last of our offerings5+ The Tathagata, aware of the occasion, was silent and did not acce)t. Their wishes unfulfilled, they felt sad, ste))ed back, and sat on one side. At that time, there were also garuda ,mythical bird- kings, as numerous as the sands of D! >anges. King ;ictor#over#/esentment headed their number. Also, there were gandharva ,demigod musician- kings, who were as numerous as the sands of 2! >anges. King (arada headed their number. Also, there were kimnara ,celestial singer and dancer- kings there, as numerous as the sands of F! >anges. King 0udarsana headed their number. Also, there were mahoraga ,snaked#headed beings- kings, who were as numerous as the sands of '! >anges. King Mahasudarsana headed their number. Also, there were asura ,contentious, titanic demon- kings, who were as numerous as the sands of =! >anges. King Gam)alu headed their number. Also, there were danavat ,abounding in gifts- kings, who were as numerous as the sands of A! >anges. King "ater#of#the#<ntainted#/iver and Bhadradatta headed u) their number. Also, there were rakshasa ,carnivorous demon- kings, who were as numerous as the sands of ! >anges. King 7earful headed their number. Abandoning evil, he did not devour men8 even amidst resentment, he showed com)assion. $is form was ugly to look at, and yet looked right and austere, due to the )ower of the Buddha. Also, there were forest kings there, who were as numerous as the sands of I! >anges. King Music#and# %dour headed their number. Also, there were dharani ,magic s)ell-#)ossessing kings, who were as numerous as the sands of &,!!! >anges. King >reat#;ision#of#@harani#<)holding headed their number. Also, there were lustful )retas ,ghosts- there, who were as numerous as the sands of &!! thousand >anges. King 0udarsana headed their number. Also, there were lustful devis, who were as numerous as the sands of &! million >anges. $eavenly#Blue#"et, 0ad#"et#Gor)se, Im)erial#"ay#"et and ;isakha headed u) their number. Also, there were the )reta kings of the earth there, who were as numerous as the sands of a billion >anges. King "hitely#"et headed there number. Also, there were )rinces, heavenly guardians, and the four guardian angels of the earth, as numerous as the sands of &! million#billion >anges. Also, there were the vayus of the four 1uarters, as numerous as the sands of &! million# billion >anges. These called forth seasonal and unseasonal flowers u)on the trees and strewed them between the twin sal trees. Also, there were as many )rinci)al gods of cloud and rain )resent as the sands of &! million#billion >anges, who said to themselves* +"hen the Tathagata enters (irvana, we shall call forth rain at the time of the cremation and e3tinguish the fire. 0hould there by anyone who feels hot and moans, we shall make the air cool.+ Also, there were greatly fragrant ele)hant kings there, as numerous as the sands of D! >anges. They included /ahuhastin, 0uvarnavarnahastin, Amrtahastin, Blue#.ye .le)hant, 7ragrance#desiring .le)hant, who headed u) their number. They res)ected and loved Mahayana. As the Buddha was about to enter (irvana, each took u) innumerable, boundless, beautiful lotus flowers and came to where the Buddha was, touched his feet with their heads, ste))ed back, and sat down to one side. Also there were lion kings there, as numerous as the sands of D! >anges. King 6ion:s /oar headed their number. To all beings they gave fearlessness. Bearing various flowers and fruits, they came to where the Buddha was, touched his feet with their heads, ste))ed back, and sat on one side.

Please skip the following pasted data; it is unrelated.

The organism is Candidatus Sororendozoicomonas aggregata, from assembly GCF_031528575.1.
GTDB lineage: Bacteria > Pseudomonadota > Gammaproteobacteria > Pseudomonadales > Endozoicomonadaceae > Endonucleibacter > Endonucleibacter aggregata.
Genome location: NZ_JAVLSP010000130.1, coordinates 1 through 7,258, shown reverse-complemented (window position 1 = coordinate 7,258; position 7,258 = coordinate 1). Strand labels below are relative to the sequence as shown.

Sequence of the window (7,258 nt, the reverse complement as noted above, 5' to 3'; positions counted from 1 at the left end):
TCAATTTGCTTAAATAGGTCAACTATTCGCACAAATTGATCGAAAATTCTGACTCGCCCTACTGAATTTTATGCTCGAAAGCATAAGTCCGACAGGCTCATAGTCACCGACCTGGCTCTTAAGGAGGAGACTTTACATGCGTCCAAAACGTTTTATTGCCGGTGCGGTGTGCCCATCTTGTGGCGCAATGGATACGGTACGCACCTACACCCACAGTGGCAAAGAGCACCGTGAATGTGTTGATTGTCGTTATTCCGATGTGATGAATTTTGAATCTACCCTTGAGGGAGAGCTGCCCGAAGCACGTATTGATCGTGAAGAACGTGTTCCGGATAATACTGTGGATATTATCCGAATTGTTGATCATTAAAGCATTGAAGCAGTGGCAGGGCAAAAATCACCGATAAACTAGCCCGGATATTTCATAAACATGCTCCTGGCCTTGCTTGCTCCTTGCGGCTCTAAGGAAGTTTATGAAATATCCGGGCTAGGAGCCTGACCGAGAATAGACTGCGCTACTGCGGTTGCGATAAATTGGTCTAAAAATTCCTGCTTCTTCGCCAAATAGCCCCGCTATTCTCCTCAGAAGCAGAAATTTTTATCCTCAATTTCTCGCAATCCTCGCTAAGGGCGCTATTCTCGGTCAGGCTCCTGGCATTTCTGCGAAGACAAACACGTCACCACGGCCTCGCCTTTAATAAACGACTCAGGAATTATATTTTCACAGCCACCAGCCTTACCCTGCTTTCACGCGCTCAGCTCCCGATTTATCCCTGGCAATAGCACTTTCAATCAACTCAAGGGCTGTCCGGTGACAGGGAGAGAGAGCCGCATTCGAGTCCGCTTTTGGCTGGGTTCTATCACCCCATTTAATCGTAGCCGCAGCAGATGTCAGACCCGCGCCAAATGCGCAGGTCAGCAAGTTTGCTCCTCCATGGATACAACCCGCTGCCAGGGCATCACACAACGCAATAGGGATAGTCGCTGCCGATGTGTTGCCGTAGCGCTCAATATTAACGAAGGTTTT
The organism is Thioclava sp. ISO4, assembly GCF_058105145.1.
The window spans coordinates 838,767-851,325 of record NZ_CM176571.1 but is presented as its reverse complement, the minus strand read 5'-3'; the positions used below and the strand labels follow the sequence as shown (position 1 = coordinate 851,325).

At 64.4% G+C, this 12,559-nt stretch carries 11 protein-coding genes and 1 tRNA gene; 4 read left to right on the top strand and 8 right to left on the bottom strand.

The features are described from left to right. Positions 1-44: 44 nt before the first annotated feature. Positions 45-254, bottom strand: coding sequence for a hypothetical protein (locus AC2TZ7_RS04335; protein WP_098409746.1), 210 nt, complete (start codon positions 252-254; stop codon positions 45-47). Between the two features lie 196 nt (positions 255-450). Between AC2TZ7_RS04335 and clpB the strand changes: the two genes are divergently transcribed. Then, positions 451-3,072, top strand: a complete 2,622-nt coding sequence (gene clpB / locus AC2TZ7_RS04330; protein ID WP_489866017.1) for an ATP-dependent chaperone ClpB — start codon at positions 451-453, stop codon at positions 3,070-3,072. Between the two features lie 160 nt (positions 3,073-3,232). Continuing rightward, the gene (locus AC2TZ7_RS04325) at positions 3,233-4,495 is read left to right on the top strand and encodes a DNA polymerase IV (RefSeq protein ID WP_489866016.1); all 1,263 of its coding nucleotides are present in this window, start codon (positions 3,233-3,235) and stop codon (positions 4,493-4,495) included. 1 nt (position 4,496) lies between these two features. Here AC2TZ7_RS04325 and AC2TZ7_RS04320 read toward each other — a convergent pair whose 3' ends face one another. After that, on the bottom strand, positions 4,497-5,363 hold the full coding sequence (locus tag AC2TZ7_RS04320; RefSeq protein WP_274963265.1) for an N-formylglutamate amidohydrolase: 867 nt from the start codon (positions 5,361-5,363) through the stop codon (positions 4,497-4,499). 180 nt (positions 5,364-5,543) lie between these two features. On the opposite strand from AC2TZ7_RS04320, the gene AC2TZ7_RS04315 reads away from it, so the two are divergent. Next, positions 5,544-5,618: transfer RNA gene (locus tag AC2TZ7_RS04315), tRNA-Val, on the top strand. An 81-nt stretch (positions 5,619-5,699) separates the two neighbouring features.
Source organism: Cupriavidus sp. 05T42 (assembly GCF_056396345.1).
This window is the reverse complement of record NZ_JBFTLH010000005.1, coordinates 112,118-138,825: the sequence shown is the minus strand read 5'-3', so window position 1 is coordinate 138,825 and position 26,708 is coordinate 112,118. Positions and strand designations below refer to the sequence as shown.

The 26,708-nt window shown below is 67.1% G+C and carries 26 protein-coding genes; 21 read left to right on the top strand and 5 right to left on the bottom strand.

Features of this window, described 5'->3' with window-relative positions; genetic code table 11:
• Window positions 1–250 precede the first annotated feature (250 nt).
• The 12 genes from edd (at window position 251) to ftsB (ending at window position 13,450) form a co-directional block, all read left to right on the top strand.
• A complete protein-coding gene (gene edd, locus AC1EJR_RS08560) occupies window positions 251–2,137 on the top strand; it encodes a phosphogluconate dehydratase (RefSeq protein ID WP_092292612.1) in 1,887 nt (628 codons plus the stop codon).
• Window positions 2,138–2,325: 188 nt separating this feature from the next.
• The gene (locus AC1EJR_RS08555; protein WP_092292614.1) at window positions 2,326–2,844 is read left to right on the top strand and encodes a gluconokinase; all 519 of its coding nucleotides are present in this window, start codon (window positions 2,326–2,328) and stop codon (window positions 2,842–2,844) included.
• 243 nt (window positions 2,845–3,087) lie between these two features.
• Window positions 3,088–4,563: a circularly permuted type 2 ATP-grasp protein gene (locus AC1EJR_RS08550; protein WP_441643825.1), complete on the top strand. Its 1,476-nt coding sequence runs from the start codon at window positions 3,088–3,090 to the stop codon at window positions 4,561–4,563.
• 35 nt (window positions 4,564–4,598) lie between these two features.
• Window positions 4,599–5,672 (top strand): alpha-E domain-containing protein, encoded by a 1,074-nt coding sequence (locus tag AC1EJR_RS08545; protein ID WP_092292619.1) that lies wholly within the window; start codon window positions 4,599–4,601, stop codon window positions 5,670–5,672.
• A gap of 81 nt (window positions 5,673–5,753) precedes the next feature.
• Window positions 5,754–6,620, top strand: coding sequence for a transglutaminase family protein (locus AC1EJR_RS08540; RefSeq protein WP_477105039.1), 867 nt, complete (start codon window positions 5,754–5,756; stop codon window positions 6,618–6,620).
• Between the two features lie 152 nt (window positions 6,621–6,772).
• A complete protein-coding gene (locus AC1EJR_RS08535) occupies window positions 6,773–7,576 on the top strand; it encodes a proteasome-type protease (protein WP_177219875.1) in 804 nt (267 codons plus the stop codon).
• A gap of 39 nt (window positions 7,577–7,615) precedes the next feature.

Also, there were the kings of flying birds there, as numerous as the sands of D! >anges. They included la)wings, wild geese, mandarin ducks, )eacocks, and all such birds, and gandharvas, karandas, mynahs, )arrots, kokilas, wagtails, kalavinkas, jivamjivakas, and all such birds, bearing flowers and fruit, came to where the Buddha was, touched his feet with their heads, ste))ed back, and sat to one side. Also, there were buffaloes, cows, and shee) )resent, who were as numerous as the sands of D! >anges, who all came to the Buddha and gave forth wonderfully fragrant milk. All this milk filled the ditches and )its of Kusinagara Gastle. The colour, fragrance and taste ,of this milk- was all )erfect. This done, they ste))ed back and sat down to one side. Also, there were )resent rishis ,sages- from the four lands, who were as numerous as the sands of D! >anges. Ksantirsi headed their number. Garrying flowers, incense and fruit, they came to where the Buddha was, touched his feet with their heads, walked around him three times, and said to him* +% "orld#$onoured %ne5 4lease have )ity and acce)t our final offerings5+ The Tathagata, aware of the occasion, was silent and did not acce)t ,their offerings-. At this, their wish unanswered, all the rishis were sad. They ste))ed back and sat on one side. There were ,also- )resent all the kings of the bees of Hambudvi)a ,India-. "onderful# 0ound, the King of bees, headed their number. They brought in many flowers, came to where the Buddha was, touched his feet with their heads, walked around him once, ste))ed back, and sat down to one side. At that time, the bhiksus ,monks- and bhiksunis ,nuns- of Hambudvi)a were all gathered together, e3ce)ting the two venerable ones, Mahakasya)a and Ananda. Also, there were ,stretches of- s)ace in between the worlds as numerous as the sands of innumerable asamkhyas ,infinitudes- of >anges, as well as all the mountains of Hambudvi)a, of which King Mount 0umeru headed their number. >rand were the adornments of the mountains. %ld and lu3uriant were the bushes and forests, and the branches and leaves were fully grown, so that they hid the sun. ;arious were the wonderful flowers which bloomed all around and were beautiful. The grand s)rings and streams were )ure, fragrant, and trans)arent. @evas, nagas, gandharvas, asuras, garudas, kimnaras, mahoragas, rishis, charmers, actors, dancers and musicians filled the )lace. All these heavenly ones of the mountains and others came to where the Buddha was, touched his feet with their heads, ste))ed back, and sat on one side. Also, there were )resent the gods of the four great seas and of the rivers, who were as numerous as the sands of asamkhyas of >anges and who all had great virtues and heavenly feet. Their offerings were twice as many as those who had )receded them. The lights that emanated from the bodies of these gods and those of the mask dancers so ecli)sed the light of the sun and the moon that they were hidden and could not be seen any more. Gam)aka flowers were strewn u)on the waters of /iver $iranyavati. They came to where the Buddha was, touched his feet with their heads, ste))ed back, and sat down on one side. At this time, the forest of sal trees of Kusinagara changed colour and looked like white cranes. In the sky, a hall of seven treasures s)ontaneously a))eared. @etailed decorations were engraved ,u)on it-. There were balustrades all round, with gems studded into them. @own ,round- the buildings were streams and the bathing )laces of )onds, where wonderful lotuses floated. It looked as if one were in <ttarakuru, in the )leasance of Trayastrimsa $eaven. That is how things were in the sal forest, the adornments all lovely and wonderful. The devas, asuras and others all witnessed the scene of the Tathagata:s entering (irvana, and were sunk in sorrow, sad and woebegone.+